Credit Union Governance Modernization Act Becomes Law
A recent amendment to the Federal Credit Union Act (FCU Act) will provide federal credit unions (FCUs) with additional flexibility to expel members in certain situations. The Credit Union Governance Modernization Act (the Act) was included in a recent omnibus spending bill passed by Congress, and signed into law by President Biden on March 15, 2022. Many FCUs are wondering what this law will allow moving forward. The short answer is, if certain procedures are followed, and in limited circumstances, an FCU’s board of directors will be able to expel members for cause by a two-thirds vote. However, this will not be an option until the National Credit Union Administration (NCUA) finalizes regulations sometime in the next 18 months.
As background, under the FCU Act and longstanding interpretations from the NCUA, for FCUs, the general rule is, once a member, always a member. There are exceptions, such as someone ceasing to be a member because their account balance is below the par value required by the FCU for a period of time set in the FCU’s bylaws. FCUs can also expel members, but the process to do this has been rather onerous. Historically, to expel a member, FCUs would need to call a special meeting for the specific purpose of considering the member’s expulsion, give the member an opportunity to be heard, then have two-thirds of the members at the special meeting vote to expel the member. Expulsion could also occur through a “nonparticipation policy,” a narrow path that allows a FCU’s board of directors to vote to expel a member for not doing things like voting in annual meetings, purchasing shares, or taking out a loan. This option is not used often given the limited scope. Overall, FCUs were left with very little flexibility, especially compared to many state laws which permit state-chartered credit unions to expel members by a vote of the board of directors
While credit unions often see expulsion as a last resort, in some circumstances it can be the best path forward. For example, credit unions sometimes have members who pose a risk to staff or otherwise engage in egregious conduct. FCUs can limit these members’ services, like prohibiting the members from coming to a branch, but that does not always seem sufficient for every situation. The NCUA amended the model bylaws for FCUs back in 2019, but declined to adopt any additional flexibility for FCUs dealing with these kinds of situations, asserting that adopting a limitation of services policy and seeking police assistance where appropriate was enough to address problematic or potentially dangerous members. Since the NCUA took the view the FCU Act did not give it authority to provide any additional flexibility, FCUs needed a change in the FCU Act itself. After a couple of years of advocacy, credit unions succeeded in convincing Congress to finalize amendments to the FCU Act’s expulsion provisions.
The FCU Act now includes a new section, “expulsion for cause,” that will allow a FCU’s board of directors, by a two-thirds vote, to expel members in three specific circumstances:
- a substantial or repeated violation of the membership agreement;
- a substantial or repeated disruption, including “dangerous or abusive behavior”; and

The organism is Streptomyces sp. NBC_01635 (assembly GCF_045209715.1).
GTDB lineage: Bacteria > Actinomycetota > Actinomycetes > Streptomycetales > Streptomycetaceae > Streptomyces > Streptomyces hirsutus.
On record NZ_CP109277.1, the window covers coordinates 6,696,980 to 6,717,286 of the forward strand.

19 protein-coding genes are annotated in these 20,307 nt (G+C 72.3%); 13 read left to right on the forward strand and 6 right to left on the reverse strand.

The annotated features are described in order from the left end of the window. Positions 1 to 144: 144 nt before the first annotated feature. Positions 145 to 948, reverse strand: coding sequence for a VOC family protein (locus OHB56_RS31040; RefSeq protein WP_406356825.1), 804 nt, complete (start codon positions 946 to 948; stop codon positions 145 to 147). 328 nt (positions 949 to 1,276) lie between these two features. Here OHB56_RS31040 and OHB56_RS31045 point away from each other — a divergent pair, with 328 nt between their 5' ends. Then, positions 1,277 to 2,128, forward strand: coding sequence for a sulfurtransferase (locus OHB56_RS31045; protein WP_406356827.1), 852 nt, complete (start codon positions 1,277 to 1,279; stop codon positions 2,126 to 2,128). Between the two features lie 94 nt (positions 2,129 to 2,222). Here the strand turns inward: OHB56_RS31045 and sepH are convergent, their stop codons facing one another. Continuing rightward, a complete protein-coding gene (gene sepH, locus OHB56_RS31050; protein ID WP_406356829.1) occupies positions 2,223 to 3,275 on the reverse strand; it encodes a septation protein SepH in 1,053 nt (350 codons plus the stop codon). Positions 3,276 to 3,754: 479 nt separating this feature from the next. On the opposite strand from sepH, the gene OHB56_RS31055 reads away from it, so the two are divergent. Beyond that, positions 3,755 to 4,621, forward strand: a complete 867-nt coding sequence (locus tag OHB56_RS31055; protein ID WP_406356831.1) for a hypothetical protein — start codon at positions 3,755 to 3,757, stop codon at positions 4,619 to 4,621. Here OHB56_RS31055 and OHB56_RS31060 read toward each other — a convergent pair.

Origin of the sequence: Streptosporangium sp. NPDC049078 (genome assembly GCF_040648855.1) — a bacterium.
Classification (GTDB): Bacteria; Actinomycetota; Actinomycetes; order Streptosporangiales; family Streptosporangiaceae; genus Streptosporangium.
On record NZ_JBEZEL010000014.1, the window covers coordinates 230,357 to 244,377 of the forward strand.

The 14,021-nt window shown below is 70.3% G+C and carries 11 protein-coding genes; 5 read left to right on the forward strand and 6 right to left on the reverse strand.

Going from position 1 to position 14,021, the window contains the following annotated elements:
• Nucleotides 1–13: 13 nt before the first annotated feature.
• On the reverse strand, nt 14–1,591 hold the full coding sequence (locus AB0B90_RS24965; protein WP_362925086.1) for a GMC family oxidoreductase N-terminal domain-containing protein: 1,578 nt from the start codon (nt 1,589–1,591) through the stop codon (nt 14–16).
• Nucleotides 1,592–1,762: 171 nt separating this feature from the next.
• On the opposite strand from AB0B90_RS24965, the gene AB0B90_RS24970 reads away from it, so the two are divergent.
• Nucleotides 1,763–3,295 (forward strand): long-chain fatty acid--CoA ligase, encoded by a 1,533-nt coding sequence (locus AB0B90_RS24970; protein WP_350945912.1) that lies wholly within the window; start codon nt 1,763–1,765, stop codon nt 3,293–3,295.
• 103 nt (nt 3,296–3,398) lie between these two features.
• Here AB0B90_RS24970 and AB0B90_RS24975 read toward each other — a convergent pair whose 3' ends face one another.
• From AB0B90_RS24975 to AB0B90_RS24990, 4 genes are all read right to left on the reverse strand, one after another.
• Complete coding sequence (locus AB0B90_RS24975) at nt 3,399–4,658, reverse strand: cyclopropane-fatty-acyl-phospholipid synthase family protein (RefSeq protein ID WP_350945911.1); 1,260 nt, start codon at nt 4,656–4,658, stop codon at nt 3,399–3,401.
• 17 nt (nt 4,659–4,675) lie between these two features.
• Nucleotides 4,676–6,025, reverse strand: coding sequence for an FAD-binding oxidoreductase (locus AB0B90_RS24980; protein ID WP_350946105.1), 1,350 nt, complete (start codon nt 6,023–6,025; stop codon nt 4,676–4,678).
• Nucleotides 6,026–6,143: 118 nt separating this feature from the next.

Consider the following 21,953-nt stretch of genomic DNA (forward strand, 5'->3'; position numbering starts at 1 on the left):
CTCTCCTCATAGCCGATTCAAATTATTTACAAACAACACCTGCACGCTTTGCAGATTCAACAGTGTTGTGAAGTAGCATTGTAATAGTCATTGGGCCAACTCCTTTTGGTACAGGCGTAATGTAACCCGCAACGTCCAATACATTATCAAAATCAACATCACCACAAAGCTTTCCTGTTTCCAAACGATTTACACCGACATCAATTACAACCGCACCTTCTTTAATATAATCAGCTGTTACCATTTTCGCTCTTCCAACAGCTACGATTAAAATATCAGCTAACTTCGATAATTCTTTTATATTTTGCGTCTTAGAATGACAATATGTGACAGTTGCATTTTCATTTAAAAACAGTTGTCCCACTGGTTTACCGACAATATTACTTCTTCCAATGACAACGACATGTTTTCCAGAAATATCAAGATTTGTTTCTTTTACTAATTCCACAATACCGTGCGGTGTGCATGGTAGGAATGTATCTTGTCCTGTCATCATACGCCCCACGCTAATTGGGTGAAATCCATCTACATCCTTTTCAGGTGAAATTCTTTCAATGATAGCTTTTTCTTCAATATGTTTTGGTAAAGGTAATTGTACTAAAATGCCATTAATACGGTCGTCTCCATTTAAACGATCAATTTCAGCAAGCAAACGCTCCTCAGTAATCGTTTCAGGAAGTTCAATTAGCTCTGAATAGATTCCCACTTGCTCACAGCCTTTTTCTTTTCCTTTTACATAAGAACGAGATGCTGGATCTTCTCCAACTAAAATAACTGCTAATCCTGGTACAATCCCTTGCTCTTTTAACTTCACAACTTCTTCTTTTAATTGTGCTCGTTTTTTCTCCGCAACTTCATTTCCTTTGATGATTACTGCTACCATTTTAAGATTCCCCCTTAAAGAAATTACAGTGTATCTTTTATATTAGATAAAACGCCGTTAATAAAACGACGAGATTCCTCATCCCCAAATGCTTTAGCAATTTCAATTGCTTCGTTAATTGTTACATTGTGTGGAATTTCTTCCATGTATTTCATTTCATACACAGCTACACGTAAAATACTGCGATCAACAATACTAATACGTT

- fraud, attempted fraud, or other illegal conduct that a member has been convicted of, including insider fraud conducted by FCU employees.
This fraud provision is not as helpful as it could be, since members can only be expelled if actually convicted of the underlying crime and authorities are not always able or willing to prosecute every instance of fraud. Meanwhile, the NCUA is tasked with defining what constitutes dangerous or abusive behavior, so the rulemaking process will be key to determining the parameters of what could constitute cause to expel a member.
The Act also details specific procedures that a FCU’s board of directors will need to follow to expel a member for cause. This includes:
- Providing the member with notice in advance outlining the reason for expulsion;
- Allowing the member to request a hearing within 60 days of receiving this notice; and
- If the member requests a hearing, the board of directors must hold the hearing and then hold a vote “in a timely manner” on whether to expel the member.
If the board does vote to expel, the member must be provided a notice of the expulsion. Members must also be given an opportunity to request to have their membership reinstated, and can be reinstated either by a majority vote of the board of directors, or a majority vote of FCU members present at a meeting such as the FCU’s annual meeting. Where the member does not request a hearing, expulsion will occur 60 days after notice was provided to the member.
Unfortunately, FCUs cannot immediately benefit from this increased flexibility. The Act allows expulsion for cause “pursuant to a policy” adopted by the NCUA within 18 months of the Act becoming law. As a result, the NCUA has until about September 2023 to undertake rulemaking to implement the statutory change. The NCUA will also need to interpret some key provisions such as what constitutes dangerous or abusive behavior. Once the agency finalizes such a rule, FCUs will then need to adopt a policy that complies with the Act and the future rule and distribute that policy to members. That said, this will result in improved flexibility for FCUs dealing with difficult situations and the NCUA will be seeking feedback from the industry once it begins the rulemaking process. In the meantime, FCUs can continue to utilize a limitation of services policy to deal with difficult members, adopted in accordance with the FCU’s bylaws and relevant guidance from the NCUA.
A redlined version of the relevant section of the FCU Act, as amended, can be found here.